News / Europe

Russia’s Democracy Movement Forms a Human Chain Around Kremlin

Thousands of Moscow residents held hands along the city's 13 kilometer-long Garden Ring Road, Moscow, February 26, 2012.
Thousands of Moscow residents held hands along the city's 13 kilometer-long Garden Ring Road, Moscow, February 26, 2012.
James Brooke

Russians are to vote for president next Sunday in a contest Prime Minister Vladimir Putin is expected to win.

Human chain

Thousands of pro-democracy protesters linked hands in a 16-kilometer human chain around the Kremlin one week before Russians vote for president.   Nicknamed the Great White Ring for the white ribbons worn by protesters, the large turnout was a sign that Russia's middle-class opposition movement is alive and well.

As passing drivers honked horns in support, 32-year-old computer programmer Nikolai Shapelov waved a white ribbon printed "Russia Without Putin."

"We want fair elections," he said. And elections are not fair. You see on TV, you only see Putin, and it is not fair."

Putin

Russian Prime Minister Vladimir Putin is expected to win the election next Sunday and return to the presidency, which he held from 2000 to 2008.

It took one hour to drive around Moscow's Garden Ring Road at the peak of the demonstration because of traffic jams caused by drivers cruising slowly and honking horns in solidarity with happily waving protesters. This human chain went entirely around the city core, stretching over bridges crossing the Moscow River, and breaking only at intersections to allow traffic to flow.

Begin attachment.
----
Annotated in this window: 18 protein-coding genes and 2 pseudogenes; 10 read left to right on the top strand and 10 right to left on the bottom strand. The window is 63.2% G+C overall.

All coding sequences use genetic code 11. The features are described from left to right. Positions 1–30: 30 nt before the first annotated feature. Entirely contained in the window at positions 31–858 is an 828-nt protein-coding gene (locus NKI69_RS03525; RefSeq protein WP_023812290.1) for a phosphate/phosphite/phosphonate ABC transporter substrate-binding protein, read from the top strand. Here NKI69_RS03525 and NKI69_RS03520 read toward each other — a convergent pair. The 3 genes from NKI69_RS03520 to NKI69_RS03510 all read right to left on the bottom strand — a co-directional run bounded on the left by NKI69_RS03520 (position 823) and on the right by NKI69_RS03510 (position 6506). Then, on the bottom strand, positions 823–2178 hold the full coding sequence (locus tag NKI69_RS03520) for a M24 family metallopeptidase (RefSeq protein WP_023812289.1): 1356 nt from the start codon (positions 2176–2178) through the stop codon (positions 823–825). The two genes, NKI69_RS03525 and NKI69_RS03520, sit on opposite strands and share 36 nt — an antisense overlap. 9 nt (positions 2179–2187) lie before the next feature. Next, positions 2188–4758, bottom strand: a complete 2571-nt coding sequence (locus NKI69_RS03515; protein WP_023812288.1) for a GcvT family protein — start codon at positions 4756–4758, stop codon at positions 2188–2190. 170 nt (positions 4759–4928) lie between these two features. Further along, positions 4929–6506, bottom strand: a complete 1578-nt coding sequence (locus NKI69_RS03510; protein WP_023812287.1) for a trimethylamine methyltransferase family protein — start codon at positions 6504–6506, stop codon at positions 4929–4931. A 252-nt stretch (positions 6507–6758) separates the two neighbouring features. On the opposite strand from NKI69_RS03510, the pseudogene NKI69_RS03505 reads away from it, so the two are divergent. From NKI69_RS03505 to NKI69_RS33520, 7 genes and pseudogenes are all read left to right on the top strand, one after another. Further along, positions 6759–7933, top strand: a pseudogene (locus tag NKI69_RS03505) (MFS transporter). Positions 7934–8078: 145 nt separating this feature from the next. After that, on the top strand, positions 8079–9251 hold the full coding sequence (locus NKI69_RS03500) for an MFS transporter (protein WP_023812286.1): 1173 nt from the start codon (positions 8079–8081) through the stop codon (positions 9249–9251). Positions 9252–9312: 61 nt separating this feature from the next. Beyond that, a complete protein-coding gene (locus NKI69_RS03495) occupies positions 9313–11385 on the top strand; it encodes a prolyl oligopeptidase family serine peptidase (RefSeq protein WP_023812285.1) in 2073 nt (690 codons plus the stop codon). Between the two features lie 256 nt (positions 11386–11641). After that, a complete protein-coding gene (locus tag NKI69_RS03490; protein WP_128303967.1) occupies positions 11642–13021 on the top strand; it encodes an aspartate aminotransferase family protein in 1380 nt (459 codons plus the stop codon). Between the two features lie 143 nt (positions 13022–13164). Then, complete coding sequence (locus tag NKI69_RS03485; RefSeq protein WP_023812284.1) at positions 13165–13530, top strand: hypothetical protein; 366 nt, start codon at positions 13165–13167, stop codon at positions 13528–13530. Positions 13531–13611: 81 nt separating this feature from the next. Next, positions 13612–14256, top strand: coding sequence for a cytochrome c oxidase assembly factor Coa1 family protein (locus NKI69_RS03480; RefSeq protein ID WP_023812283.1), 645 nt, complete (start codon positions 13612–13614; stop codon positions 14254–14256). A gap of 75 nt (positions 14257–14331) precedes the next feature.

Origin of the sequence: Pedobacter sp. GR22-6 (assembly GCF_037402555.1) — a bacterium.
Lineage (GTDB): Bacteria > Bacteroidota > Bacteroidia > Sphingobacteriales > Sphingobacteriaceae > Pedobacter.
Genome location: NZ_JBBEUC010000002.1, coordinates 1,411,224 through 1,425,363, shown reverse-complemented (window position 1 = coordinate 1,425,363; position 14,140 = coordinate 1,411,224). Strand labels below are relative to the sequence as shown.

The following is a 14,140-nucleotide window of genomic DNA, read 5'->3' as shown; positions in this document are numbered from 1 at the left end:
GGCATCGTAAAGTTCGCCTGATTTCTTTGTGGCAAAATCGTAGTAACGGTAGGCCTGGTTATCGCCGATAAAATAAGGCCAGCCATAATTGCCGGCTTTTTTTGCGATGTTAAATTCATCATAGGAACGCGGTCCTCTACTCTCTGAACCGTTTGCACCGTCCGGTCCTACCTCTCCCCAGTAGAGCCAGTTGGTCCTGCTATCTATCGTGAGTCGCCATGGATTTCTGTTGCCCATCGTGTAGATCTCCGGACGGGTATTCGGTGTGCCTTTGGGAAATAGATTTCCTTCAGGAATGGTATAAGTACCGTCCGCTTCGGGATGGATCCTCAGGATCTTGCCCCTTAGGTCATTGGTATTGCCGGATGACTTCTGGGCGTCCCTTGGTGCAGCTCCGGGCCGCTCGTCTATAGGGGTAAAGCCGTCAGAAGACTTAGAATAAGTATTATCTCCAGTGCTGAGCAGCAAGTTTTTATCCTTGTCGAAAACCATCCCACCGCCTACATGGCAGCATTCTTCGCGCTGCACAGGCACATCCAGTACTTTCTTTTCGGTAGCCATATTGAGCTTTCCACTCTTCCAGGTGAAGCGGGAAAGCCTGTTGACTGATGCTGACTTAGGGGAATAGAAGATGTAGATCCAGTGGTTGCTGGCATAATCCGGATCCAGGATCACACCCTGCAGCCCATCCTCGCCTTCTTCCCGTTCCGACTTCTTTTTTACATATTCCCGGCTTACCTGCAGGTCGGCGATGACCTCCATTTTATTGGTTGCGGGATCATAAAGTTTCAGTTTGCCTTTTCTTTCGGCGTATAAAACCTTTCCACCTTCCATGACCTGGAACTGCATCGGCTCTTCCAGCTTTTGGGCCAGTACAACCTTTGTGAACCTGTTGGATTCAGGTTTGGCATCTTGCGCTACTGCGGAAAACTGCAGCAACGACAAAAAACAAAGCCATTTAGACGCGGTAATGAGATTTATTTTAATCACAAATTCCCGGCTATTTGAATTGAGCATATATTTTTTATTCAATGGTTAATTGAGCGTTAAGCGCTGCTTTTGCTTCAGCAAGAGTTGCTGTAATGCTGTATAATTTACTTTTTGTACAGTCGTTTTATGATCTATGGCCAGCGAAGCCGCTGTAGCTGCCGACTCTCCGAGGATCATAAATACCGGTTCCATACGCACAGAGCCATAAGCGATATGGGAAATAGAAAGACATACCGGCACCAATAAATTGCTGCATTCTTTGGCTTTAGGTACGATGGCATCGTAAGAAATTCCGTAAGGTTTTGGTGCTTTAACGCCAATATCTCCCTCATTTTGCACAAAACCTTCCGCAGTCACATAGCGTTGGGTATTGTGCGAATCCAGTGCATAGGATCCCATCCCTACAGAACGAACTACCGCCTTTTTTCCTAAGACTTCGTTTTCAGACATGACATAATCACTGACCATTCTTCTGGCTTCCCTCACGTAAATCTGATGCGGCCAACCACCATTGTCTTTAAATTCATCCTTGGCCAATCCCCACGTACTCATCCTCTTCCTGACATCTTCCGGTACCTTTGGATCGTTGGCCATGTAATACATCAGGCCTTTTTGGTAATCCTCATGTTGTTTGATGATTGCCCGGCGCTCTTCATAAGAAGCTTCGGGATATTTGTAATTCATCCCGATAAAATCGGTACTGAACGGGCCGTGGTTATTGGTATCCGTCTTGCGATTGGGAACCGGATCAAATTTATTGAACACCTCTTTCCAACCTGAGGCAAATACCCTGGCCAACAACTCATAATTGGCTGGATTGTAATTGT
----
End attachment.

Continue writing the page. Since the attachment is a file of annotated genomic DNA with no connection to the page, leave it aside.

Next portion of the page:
Alexander, a 37-year-old caterer, was standing by a curb, waving to passing cars

He said he does not like the corruption of the Putin government and is happy to see a lot of other Russians share his view.

Longing for freedom

On the sidewalk, Vadim Roshin, a 50-year-old researcher, carried his 18-month-old daughter Katia on his shoulders. He worried that Putin is polarizing Russians:

"I prefer to live in [a] country where many different points of view live together," he said. "And I think that many people are ready for this."

Nearby, 55-year-old architect and restorer Alexei Denisov said he and his wife Tatyana came out because they oppose governmental corruption and the destruction of historic buildings in Moscow.

He said people are united because things cannot continue as they are.  And if they do, Russia has very poor prospects.

All polls indicate Putin has enough support across the nation to give him a first-round victory of more than 50 percent. But it is unclear if he will win majorities in Russia's biggest cities.

Last peaceful protest